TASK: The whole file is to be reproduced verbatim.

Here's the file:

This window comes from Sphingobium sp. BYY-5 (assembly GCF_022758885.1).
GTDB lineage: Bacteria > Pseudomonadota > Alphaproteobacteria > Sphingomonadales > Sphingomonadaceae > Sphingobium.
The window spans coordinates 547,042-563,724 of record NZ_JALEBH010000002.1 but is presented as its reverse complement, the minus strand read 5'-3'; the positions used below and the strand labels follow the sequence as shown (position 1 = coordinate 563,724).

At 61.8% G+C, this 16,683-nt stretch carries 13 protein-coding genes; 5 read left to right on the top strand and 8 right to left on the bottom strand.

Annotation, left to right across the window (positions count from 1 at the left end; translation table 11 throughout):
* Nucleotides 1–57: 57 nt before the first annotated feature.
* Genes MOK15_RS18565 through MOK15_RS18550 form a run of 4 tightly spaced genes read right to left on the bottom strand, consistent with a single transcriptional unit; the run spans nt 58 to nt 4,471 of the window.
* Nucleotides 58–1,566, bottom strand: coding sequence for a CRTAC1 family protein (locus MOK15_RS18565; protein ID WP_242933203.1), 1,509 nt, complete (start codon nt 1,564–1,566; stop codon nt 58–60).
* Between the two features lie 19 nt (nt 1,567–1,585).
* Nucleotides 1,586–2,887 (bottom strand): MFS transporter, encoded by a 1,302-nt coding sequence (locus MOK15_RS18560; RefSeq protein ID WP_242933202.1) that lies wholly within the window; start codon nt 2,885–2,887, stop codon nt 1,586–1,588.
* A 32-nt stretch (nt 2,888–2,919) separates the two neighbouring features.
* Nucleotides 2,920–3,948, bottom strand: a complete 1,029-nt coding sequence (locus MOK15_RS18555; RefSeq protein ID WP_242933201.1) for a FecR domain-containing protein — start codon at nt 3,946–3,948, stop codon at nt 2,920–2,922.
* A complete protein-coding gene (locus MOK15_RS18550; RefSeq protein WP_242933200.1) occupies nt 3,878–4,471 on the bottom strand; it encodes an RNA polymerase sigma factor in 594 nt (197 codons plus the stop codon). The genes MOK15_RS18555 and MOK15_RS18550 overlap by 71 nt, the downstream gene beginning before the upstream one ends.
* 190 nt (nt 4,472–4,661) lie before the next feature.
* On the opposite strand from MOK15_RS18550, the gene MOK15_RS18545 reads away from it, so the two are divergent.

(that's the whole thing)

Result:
This window comes from Sphingobium sp. BYY-5 (assembly GCF_022758885.1).
GTDB lineage: Bacteria > Pseudomonadota > Alphaproteobacteria > Sphingomonadales > Sphingomonadaceae > Sphingobium.
The window spans coordinates 547,042-563,724 of record NZ_JALEBH010000002.1 but is presented as its reverse complement, the minus strand read 5'-3'; the positions used below and the strand labels follow the sequence as shown (position 1 = coordinate 563,724).

At 61.8% G+C, this 16,683-nt stretch carries 13 protein-coding genes; 5 read left to right on the top strand and 8 right to left on the bottom strand.

Annotation, left to right across the window (positions count from 1 at the left end; translation table 11 throughout):
* Nucleotides 1–57: 57 nt before the first annotated feature.
* Genes MOK15_RS18565 through MOK15_RS18550 form a run of 4 tightly spaced genes read right to left on the bottom strand, consistent with a single transcriptional unit; the run spans nt 58 to nt 4,471 of the window.
* Nucleotides 58–1,566, bottom strand: coding sequence for a CRTAC1 family protein (locus MOK15_RS18565; protein ID WP_242933203.1), 1,509 nt, complete (start codon nt 1,564–1,566; stop codon nt 58–60).
* Between the two features lie 19 nt (nt 1,567–1,585).
* Nucleotides 1,586–2,887 (bottom strand): MFS transporter, encoded by a 1,302-nt coding sequence (locus MOK15_RS18560; RefSeq protein ID WP_242933202.1) that lies wholly within the window; start codon nt 2,885–2,887, stop codon nt 1,586–1,588.
* A 32-nt stretch (nt 2,888–2,919) separates the two neighbouring features.
* Nucleotides 2,920–3,948, bottom strand: a complete 1,029-nt coding sequence (locus MOK15_RS18555; RefSeq protein ID WP_242933201.1) for a FecR domain-containing protein — start codon at nt 3,946–3,948, stop codon at nt 2,920–2,922.
* A complete protein-coding gene (locus MOK15_RS18550; RefSeq protein WP_242933200.1) occupies nt 3,878–4,471 on the bottom strand; it encodes an RNA polymerase sigma factor in 594 nt (197 codons plus the stop codon). The genes MOK15_RS18555 and MOK15_RS18550 overlap by 71 nt, the downstream gene beginning before the upstream one ends.
* 190 nt (nt 4,472–4,661) lie before the next feature.
* On the opposite strand from MOK15_RS18550, the gene MOK15_RS18545 reads away from it, so the two are divergent.